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Zoey_ JD
Zoey_ JD, JustAnswer Criminal Law Mentor
Category: Criminal Law
Satisfied Customers: 23561
Experience:  Admitted to NYS Criminal defense bar in 1989. Extensive arraignment, hearing, trial experience.
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My wife was arrested. She violated the epo that was issued

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My wife was arrested. She violated the epo that was issued for assaulting me. When I called the jail they said that she had two charges. One had a 2500 bond and the other was not bondable. What does that mean?
Hi,

That means that you'd be wasting $2,500 trying to bond her out because she has a hold on her second charge. From what you've told me, one of her charges is the violation of the order of protection. Courts don't mess around with a charge like that as most DAs will want jail time for the offense. It's not unusual for judges to refuse to set bail on a violator and the law supports that.

The other charge is whatever she allegedly did to you that constituted a violation of the order.

Her lawyer can perhaps negotiate something for her and/or make a new application for bail, but until that time, you won't be able to bail her out.
Customer: replied 3 years ago.
I don't want to bail her out. I think that they got her for the protective order and bond conditions. So how long does she stay in there? Till she goes to court for the offense? How does that work?
Thanks for clarifying and sorry for the delay. I have been eating my breakfast.

Without knowing what the charges are except generically, I can't say for sure. But she will remain in at least until her court date. Then, her lawyer can make a new bail application which may or may not be granted.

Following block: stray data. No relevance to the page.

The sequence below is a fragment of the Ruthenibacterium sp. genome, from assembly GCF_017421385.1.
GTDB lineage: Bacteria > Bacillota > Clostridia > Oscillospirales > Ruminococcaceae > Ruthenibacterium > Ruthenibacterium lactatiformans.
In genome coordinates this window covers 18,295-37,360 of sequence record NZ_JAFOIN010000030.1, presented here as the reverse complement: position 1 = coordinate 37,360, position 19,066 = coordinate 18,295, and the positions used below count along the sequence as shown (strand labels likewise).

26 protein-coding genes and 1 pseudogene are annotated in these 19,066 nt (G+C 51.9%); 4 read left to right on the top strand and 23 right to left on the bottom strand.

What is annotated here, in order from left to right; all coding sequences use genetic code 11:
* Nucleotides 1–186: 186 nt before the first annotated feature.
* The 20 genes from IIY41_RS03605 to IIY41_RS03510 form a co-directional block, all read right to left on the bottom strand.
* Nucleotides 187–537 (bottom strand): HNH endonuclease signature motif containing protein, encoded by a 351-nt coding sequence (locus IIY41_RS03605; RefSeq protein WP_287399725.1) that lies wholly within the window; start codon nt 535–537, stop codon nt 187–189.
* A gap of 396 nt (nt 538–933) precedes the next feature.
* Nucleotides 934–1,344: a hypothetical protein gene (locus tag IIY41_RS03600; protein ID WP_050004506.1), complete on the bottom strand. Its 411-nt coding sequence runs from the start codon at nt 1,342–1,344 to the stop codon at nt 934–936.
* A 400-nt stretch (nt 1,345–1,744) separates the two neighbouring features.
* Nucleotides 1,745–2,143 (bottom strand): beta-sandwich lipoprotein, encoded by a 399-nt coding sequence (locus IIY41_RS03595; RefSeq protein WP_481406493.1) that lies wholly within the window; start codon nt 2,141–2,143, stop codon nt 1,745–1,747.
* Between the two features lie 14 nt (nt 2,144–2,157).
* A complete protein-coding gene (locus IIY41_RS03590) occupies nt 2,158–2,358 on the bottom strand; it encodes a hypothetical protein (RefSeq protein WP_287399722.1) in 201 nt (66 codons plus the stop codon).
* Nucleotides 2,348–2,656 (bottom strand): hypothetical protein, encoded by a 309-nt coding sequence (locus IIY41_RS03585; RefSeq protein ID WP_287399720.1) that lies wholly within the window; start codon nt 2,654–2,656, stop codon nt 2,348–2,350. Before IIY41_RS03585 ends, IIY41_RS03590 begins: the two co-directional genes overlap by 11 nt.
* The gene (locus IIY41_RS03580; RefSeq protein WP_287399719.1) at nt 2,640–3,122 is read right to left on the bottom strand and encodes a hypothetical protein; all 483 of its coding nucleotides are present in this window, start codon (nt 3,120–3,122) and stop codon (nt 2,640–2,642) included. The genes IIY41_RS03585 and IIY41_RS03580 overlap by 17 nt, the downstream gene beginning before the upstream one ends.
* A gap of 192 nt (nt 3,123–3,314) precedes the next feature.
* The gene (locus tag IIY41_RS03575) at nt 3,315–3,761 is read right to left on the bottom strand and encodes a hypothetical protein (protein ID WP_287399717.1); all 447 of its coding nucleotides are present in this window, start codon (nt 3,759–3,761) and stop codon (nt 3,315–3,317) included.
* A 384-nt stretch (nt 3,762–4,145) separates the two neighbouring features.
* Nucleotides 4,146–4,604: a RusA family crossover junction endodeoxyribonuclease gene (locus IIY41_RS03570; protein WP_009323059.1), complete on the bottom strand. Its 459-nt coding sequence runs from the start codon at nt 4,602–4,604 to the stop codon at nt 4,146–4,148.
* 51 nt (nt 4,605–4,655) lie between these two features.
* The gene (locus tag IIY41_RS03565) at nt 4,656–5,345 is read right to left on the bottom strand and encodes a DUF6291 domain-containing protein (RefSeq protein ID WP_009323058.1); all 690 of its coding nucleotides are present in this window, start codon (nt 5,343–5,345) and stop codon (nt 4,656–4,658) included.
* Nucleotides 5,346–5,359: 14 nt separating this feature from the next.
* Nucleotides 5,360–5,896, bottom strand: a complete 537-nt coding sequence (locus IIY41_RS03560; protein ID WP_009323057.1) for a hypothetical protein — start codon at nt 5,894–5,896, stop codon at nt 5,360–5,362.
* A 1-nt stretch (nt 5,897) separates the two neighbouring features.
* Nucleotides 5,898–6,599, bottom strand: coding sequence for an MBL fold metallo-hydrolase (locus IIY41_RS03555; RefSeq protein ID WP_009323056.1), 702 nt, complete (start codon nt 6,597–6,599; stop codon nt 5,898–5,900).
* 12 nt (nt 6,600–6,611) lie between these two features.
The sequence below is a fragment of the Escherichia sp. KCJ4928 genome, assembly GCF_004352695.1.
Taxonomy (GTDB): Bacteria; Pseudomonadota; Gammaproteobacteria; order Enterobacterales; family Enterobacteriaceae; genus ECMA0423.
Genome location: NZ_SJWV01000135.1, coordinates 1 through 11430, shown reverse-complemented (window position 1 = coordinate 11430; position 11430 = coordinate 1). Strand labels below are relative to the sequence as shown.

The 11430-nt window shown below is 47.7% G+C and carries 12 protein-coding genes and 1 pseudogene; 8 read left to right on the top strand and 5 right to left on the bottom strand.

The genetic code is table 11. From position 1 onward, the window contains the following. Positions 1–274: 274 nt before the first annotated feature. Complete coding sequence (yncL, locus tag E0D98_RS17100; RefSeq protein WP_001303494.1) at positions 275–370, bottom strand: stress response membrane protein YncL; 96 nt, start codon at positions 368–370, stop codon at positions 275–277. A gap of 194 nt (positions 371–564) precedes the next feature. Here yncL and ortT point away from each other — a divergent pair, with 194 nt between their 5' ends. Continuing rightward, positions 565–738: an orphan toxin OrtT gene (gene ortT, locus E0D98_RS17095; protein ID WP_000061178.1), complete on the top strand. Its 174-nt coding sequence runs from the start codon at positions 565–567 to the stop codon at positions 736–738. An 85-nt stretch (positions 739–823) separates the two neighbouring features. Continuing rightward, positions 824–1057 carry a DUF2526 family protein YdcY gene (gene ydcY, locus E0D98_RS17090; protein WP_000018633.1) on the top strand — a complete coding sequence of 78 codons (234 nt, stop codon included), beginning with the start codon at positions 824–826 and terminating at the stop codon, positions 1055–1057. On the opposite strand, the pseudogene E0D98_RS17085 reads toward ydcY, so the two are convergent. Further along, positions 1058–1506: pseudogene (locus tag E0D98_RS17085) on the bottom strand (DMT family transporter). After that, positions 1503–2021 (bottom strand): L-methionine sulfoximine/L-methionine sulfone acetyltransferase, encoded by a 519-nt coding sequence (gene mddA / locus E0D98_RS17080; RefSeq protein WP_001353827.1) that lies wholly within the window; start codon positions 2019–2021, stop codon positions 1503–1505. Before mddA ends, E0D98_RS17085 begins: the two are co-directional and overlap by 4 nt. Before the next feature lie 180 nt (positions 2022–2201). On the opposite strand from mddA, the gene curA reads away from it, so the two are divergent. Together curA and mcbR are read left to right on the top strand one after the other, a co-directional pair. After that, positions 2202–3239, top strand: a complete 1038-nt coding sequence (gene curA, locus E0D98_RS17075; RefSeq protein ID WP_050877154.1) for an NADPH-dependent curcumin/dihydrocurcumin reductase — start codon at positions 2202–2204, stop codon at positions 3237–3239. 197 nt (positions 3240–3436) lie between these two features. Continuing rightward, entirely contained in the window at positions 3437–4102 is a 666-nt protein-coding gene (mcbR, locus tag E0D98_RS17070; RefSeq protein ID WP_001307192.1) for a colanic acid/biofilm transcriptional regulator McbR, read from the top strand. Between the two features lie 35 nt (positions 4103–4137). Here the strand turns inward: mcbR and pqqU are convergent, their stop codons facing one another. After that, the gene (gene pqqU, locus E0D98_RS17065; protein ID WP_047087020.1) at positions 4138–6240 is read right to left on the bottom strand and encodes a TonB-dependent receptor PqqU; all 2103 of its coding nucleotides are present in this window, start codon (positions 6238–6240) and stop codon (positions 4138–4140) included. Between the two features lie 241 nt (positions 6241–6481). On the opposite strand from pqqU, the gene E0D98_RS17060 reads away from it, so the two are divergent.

Technically speaking, there would have to be a change for the better with regard to her case before the present bail conditions could be changed and the judge could look at a frivolous bail application in the absence of such changes as a reason to actually increase bail. So I can't tell you what's going to happen.

I don't know what she's allegedly done, how aggressively the DA wants to prosecute her, or whether you're all for it or working furiously with her lawyer to get her home. But is it possible that she will remain incarcerated through the duration of her case? The answer on a DV case with an alleged violation of an order is absolutely yes. It's very possible.
Customer: replied 3 years ago.
Good. I don't want her even near me. I have already Made several reports her. She has violated the protective order and her bond conditions. Also I have reported forgery. On four separate cases I have reported her violation of the protective order and bond conditions. Will those cases be tried separately or all be one case
Hi,

From what you have said, she is very likely to sit in until she can get out with some kind of plea for the equivalent of time served. She's not in a very strong bargaining position, which should keep her lawyer from getting her released any time soon.

Generally, for the sake of judicial economy, the DA will combine the forgery cases and there would be one case but four seprarate counts.
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